Arnon Grunberg was born in 1971 in Amsterdam. He comes from a German-Jewish family. He grew up in Amsterdam and got kicked out of high school when he was seventeen. He started his own publishing company and debuted at age 23 with the novel »Blauwe maandagen« (1994; Eng. »Blue Mondays«, 1997). This tragic slapstick comedy depicts the world of prostitution, but also the emotional world of the second generation of Holocaust survivors. It proved to be an instant success and earned him the renowned Anton Wachter prize. His two subsequent novels were also very successful, receiving acclaim from both readers and critics.
Grunberg has also written several plays and essays, but once again it was one of his novels – »Fantoompijn« (2000; Eng. »Phantom Pain«, 2003) – that won him his next prestigious literary award, the AKO prize, the Dutch equivalent of the Booker Prize. A specialist in intricate love stories and grotesque farces, he plays with clichés, but behind the satire he always describes the fragile emotional world of his characters, inviting readers on a veritable roller coaster ride of emotions. »The wit and sardonic intelligence that shine through Arnon Grunberg’s prose make it a continual pleasure to read« (J. M. Coetzee). He has also written several books under the pseudonym Marek van der Jagt, among these the novel »De geschiedenis van mijn kaalheid« (2000; Eng. »The Story of my Baldness«, 2004), for which he won the Anton Wachter Prize, a prize for the best debut novel, for the second time. The multiple award-winning novel »Tirza« (2006; Eng. 2013) tells of a father-daughter drama. The protagonist, Jörgen Hofmeester, an editor who leads a comfortable life, feels that he has passed his prime as a father and no longer has a role to play – and therefore drops the role. Grunberg’s fifteenth novel, »Bezette gebieden«, (2020; tr: Occupied Territories), presents a tragicomic love story full of unexpected twists. Psychiatrist Otto Kadoke, already known to Grunberg readers from the novel »Moedervlekken« (2016; tr: Birthmarks), travels to visit a distant relative in the West Bank. Anat lives there as a staunch Zionist, and Otto, an atheist and anti-Zionist, ends up falling in love with her. Against the backdrop of the trauma of World War II, the novel raises questions about the meaning of freedom, justice, and love.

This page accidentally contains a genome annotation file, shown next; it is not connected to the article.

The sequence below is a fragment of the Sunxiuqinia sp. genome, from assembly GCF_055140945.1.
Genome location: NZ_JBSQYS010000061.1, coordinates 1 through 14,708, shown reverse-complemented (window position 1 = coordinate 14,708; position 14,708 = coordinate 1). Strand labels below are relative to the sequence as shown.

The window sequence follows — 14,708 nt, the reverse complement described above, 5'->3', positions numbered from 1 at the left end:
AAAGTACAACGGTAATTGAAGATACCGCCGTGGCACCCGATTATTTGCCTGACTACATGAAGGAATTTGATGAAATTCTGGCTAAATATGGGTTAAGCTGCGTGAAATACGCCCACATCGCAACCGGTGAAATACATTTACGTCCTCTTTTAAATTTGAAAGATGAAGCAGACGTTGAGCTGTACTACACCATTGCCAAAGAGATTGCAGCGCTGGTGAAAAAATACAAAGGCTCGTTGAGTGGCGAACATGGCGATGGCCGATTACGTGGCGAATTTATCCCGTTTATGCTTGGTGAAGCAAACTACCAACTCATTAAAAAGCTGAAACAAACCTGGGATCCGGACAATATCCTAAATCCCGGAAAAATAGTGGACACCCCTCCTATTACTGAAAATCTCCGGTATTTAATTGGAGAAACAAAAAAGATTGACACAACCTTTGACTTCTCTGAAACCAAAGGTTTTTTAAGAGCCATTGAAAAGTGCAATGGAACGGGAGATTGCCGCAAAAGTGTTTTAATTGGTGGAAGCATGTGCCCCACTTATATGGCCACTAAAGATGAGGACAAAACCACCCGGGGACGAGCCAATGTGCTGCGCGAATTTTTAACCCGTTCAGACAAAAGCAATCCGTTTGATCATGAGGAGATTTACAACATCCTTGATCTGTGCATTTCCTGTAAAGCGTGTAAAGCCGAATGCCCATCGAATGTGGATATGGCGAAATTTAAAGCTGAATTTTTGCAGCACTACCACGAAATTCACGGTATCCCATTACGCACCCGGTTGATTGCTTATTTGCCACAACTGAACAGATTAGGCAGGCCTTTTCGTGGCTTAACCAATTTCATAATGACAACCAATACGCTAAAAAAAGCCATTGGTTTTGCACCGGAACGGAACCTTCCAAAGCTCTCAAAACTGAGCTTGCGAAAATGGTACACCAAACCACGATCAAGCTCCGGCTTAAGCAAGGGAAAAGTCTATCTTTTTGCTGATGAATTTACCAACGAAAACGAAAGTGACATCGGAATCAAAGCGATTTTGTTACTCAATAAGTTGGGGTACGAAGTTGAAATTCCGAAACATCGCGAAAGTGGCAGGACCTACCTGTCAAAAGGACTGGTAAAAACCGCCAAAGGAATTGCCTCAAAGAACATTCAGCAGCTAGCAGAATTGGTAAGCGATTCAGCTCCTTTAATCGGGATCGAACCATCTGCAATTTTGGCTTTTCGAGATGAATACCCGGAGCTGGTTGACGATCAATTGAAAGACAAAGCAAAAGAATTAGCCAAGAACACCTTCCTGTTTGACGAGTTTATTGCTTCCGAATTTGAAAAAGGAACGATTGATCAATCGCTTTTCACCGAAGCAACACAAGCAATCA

Arnon Grunberg also writes articles and reportages for various magazines; for this purpose, he traveled to the Dutch troops stationed in Afghanistan and to the US Army in Iraq, among other places. For his complete body of work, he received the Constantijn Huygens-prijs in 2009 and the Frans Kellendonk-prijs in 2010. His books have been translated into nearly thirty languages. Arnon Grunberg lives in New York.